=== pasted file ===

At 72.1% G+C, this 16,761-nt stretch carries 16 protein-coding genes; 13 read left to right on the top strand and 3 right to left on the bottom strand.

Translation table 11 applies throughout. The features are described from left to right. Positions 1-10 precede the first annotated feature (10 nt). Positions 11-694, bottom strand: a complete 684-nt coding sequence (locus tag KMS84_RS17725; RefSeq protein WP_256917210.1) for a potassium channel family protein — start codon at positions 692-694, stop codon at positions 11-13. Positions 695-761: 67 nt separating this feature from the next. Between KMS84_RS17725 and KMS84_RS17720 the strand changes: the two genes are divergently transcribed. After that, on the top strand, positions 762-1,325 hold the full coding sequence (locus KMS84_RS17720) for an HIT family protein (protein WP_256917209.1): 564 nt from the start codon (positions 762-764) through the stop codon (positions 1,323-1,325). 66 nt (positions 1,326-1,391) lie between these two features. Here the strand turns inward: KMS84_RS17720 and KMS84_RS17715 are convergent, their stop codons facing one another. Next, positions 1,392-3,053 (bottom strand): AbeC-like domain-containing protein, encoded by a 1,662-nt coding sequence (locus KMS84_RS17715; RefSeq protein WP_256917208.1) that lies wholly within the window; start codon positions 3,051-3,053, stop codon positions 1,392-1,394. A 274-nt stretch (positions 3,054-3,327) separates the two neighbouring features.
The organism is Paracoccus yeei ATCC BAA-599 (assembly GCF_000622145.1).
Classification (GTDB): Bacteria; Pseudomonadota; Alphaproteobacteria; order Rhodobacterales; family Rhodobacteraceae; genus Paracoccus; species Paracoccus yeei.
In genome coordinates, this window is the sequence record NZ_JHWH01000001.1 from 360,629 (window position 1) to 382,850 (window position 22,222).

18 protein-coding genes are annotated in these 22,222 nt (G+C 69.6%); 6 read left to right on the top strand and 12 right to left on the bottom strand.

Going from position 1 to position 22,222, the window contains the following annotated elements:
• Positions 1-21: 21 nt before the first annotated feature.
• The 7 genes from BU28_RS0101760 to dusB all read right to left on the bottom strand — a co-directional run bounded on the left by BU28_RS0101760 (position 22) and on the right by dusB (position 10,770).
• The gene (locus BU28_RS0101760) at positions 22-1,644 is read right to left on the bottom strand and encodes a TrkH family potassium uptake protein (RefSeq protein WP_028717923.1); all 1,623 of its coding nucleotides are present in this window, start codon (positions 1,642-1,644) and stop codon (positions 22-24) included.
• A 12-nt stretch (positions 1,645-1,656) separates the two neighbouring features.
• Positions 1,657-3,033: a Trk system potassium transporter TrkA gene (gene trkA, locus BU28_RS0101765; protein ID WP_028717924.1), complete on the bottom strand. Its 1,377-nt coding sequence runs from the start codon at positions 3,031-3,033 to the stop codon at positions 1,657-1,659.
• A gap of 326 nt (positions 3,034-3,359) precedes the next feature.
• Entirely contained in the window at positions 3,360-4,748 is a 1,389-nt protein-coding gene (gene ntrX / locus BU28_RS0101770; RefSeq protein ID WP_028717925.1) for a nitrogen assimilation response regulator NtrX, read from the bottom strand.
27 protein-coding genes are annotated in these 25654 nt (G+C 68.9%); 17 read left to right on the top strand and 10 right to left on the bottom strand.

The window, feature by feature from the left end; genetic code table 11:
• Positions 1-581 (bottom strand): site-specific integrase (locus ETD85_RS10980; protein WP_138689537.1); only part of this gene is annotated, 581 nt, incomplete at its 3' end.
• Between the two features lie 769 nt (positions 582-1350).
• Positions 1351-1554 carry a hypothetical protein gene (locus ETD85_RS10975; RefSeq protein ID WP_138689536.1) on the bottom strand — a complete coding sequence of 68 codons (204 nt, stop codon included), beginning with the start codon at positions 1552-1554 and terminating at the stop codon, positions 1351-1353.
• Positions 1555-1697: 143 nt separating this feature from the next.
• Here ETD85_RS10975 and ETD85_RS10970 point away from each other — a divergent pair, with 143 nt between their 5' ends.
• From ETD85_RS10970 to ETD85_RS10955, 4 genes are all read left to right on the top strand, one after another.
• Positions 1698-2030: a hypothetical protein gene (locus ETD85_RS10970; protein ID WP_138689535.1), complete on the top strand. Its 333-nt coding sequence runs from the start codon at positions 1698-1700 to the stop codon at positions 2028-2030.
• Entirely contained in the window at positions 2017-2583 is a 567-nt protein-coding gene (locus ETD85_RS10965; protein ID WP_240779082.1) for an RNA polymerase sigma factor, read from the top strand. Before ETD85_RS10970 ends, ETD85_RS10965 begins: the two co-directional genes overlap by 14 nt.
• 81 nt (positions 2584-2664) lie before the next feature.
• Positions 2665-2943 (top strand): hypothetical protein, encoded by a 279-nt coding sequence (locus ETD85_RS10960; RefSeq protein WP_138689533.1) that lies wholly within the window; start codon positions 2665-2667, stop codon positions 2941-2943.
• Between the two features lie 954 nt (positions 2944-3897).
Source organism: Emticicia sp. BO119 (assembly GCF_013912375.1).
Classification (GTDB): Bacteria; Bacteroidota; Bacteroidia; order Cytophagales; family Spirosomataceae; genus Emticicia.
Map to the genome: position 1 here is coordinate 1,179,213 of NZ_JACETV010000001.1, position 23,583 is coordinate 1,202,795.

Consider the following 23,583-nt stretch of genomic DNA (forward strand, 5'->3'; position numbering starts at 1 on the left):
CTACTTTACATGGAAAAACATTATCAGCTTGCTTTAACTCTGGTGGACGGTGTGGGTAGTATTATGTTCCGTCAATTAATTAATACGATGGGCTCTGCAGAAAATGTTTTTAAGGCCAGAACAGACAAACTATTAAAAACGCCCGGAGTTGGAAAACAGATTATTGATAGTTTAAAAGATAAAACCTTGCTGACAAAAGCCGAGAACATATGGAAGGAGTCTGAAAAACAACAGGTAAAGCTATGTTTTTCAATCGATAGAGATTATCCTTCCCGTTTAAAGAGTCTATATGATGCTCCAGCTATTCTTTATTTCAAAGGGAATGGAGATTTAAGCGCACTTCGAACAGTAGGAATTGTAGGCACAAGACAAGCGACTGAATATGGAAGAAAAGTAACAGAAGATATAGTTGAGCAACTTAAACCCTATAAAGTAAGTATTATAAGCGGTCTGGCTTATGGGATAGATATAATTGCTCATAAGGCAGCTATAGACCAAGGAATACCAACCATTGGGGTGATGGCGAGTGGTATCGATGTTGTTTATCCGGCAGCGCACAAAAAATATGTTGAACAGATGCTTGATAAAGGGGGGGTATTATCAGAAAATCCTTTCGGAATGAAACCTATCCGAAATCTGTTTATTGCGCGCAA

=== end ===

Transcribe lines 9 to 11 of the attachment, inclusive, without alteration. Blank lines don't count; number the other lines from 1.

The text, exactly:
• The 7 genes from BU28_RS0101760 to dusB all read right to left on the bottom strand — a co-directional run bounded on the left by BU28_RS0101760 (position 22) and on the right by dusB (position 10,770).
• The gene (locus BU28_RS0101760) at positions 22-1,644 is read right to left on the bottom strand and encodes a TrkH family potassium uptake protein (RefSeq protein WP_028717923.1); all 1,623 of its coding nucleotides are present in this window, start codon (positions 1,642-1,644) and stop codon (positions 22-24) included.
• A 12-nt stretch (positions 1,645-1,656) separates the two neighbouring features.